USF plays home games at Raymond James Stadium in Tampa. Temple shares Lincoln Financial Field with the Philadelphia Eagles. How would those teams fit in home games if there were too many scheduling conflicts — especially when you consider that some of those alternate events would likely bring in more revenue than hosting a college football game.
Venues for conference championship games, bowl games and the College Football Playoff could theoretically encounter the same issues. Could it be done? Possibly, but getting everyone’s schedules to line up perfectly across the sport with less than a year in which to work would be an unbelievably difficult challenge.
There’s a reason why schools and conferences schedule these games so far in advance.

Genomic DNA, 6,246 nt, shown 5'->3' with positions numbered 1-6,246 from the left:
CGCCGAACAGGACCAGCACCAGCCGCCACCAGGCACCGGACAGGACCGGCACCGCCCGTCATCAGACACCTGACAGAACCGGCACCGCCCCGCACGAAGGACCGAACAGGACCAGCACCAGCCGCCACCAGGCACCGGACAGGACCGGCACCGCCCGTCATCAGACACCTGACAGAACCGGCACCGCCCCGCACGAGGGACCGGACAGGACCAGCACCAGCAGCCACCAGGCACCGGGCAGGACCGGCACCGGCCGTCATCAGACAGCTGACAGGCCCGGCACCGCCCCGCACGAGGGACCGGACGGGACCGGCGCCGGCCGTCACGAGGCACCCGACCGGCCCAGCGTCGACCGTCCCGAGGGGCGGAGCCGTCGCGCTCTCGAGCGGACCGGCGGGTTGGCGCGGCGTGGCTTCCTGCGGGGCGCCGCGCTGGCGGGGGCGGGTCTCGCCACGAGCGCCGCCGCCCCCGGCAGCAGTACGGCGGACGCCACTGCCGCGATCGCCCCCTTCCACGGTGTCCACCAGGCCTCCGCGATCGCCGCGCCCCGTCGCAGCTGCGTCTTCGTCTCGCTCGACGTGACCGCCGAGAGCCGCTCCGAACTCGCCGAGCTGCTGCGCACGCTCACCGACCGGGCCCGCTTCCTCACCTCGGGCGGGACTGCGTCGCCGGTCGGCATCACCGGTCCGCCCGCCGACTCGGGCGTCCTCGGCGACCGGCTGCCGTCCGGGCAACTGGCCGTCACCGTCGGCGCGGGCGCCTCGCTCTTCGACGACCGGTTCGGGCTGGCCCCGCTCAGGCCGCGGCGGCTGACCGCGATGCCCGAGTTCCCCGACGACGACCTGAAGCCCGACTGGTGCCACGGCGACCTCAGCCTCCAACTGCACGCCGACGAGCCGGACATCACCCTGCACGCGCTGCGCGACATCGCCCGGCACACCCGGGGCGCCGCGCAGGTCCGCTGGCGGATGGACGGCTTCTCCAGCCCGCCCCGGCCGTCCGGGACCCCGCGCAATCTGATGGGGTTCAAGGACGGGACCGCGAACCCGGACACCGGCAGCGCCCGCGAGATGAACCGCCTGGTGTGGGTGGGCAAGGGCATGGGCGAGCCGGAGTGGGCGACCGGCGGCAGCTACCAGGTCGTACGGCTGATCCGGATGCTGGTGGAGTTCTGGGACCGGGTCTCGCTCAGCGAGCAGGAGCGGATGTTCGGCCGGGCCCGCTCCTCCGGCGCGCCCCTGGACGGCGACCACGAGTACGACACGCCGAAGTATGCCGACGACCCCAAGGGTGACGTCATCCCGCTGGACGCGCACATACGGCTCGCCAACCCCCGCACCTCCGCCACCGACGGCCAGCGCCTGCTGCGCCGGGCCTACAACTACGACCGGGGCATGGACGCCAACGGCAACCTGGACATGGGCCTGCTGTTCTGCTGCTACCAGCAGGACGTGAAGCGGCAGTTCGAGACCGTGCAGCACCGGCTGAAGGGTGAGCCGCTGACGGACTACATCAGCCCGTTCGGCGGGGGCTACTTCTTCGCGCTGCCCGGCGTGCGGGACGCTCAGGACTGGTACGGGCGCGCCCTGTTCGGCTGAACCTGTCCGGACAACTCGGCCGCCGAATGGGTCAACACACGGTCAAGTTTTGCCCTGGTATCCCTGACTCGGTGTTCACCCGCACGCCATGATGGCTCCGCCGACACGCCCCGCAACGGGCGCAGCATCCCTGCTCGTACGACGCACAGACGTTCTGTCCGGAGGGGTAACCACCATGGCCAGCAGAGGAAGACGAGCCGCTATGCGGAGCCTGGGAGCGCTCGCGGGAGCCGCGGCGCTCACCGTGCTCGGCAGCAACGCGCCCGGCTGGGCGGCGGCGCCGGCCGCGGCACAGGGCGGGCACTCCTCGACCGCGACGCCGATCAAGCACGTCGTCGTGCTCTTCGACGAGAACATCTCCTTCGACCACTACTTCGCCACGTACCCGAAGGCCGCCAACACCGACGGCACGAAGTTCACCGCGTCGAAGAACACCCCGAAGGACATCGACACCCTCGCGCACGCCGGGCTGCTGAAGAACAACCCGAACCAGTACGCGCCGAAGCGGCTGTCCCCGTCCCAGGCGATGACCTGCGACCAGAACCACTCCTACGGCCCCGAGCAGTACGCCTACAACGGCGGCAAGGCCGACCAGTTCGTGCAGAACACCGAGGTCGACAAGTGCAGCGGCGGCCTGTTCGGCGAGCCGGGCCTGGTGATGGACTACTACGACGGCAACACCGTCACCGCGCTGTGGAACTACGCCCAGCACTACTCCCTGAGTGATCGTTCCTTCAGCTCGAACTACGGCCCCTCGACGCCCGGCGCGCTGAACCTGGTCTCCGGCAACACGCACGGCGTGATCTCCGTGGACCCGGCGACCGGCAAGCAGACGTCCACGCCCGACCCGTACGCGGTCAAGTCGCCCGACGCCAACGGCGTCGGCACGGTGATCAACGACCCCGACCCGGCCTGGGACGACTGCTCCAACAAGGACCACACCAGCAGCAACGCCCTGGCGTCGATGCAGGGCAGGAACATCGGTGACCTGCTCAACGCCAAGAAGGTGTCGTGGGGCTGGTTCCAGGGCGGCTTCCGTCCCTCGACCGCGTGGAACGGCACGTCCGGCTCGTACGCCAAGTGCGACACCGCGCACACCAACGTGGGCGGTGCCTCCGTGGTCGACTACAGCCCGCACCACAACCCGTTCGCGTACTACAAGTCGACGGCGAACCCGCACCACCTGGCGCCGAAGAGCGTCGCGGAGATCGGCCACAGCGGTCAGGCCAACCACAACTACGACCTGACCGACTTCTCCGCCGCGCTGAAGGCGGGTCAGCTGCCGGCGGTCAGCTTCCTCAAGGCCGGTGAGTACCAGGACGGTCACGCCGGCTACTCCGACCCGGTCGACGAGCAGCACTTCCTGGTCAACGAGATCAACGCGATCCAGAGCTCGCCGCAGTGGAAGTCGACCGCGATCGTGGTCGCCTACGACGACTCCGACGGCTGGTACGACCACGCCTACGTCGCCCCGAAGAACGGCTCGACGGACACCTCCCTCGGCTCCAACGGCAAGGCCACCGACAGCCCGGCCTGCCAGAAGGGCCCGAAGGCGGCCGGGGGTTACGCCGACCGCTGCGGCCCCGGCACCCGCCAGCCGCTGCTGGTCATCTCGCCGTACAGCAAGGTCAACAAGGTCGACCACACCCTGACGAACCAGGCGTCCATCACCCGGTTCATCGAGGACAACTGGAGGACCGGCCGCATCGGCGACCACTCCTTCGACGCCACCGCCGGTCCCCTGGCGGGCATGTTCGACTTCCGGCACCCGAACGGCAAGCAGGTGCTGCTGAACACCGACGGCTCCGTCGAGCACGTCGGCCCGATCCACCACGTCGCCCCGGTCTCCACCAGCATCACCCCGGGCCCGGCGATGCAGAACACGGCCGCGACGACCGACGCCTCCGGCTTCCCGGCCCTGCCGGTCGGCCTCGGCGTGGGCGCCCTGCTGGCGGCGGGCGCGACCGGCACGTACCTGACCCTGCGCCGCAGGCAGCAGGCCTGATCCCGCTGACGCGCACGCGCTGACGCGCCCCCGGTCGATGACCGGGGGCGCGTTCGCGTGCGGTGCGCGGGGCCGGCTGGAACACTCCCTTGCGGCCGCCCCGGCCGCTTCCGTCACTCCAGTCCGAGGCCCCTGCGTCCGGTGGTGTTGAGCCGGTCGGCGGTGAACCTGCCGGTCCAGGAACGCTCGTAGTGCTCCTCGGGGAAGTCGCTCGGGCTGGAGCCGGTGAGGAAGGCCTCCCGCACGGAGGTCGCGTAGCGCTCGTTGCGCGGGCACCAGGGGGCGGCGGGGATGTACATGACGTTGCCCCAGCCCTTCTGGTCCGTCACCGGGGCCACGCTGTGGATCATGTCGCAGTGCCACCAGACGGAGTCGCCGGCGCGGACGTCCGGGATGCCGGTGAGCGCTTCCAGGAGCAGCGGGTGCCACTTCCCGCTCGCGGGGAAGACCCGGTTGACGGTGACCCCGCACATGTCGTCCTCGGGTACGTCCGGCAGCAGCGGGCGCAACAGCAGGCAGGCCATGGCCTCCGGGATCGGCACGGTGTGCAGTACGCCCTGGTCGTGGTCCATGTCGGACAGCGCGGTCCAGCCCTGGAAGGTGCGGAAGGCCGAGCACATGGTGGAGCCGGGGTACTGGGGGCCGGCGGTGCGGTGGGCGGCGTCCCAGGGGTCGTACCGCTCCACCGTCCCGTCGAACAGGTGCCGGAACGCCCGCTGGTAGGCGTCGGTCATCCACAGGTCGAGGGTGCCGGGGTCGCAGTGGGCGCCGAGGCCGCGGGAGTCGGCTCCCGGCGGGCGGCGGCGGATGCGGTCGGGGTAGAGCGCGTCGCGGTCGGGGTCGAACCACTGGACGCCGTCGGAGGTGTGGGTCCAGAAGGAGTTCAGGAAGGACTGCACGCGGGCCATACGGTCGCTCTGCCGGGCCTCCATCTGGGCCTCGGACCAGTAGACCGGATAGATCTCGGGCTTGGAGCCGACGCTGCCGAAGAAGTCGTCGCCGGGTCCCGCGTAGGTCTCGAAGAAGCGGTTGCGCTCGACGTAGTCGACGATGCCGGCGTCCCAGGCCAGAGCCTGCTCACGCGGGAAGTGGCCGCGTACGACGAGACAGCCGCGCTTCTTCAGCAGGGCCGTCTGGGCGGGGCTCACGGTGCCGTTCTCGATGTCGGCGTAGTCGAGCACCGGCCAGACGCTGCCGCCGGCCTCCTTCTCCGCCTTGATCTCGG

Speaking of logistics, there’d be some pretty significant conflicts with NFL events. The NFL Scouting Combine, pro days and draft all take place in February, March and April. If the college football season runs parallel with the NFL Draft process, there’s a good chance draft-eligible players will be forced to make a decision: play the season or start training for the professional level.
For players like Ohio State quarterback Justin Fields or Penn State linebacker Micah Parsons, the risk could outweigh the reward. A poor performance or an injury could see a player’s draft stock fall drastically with the draft so close to the season. Those are always the risks, but having a full year to recover from an injury, or participating in the combine and pro days to overcome some shortcomings during the season could be the difference in a first-round lock and a third- or fourth-round selection.
That’s a lot of money at stake. A lot of those draft-eligible players — particularly those with first- or second-round projections — would likely pass on suiting up for their final college season.
Scheduling conflicts and the NFL Draft process are both major concerns with holding a spring football season, but neither compare to the larger issue at play: player safety.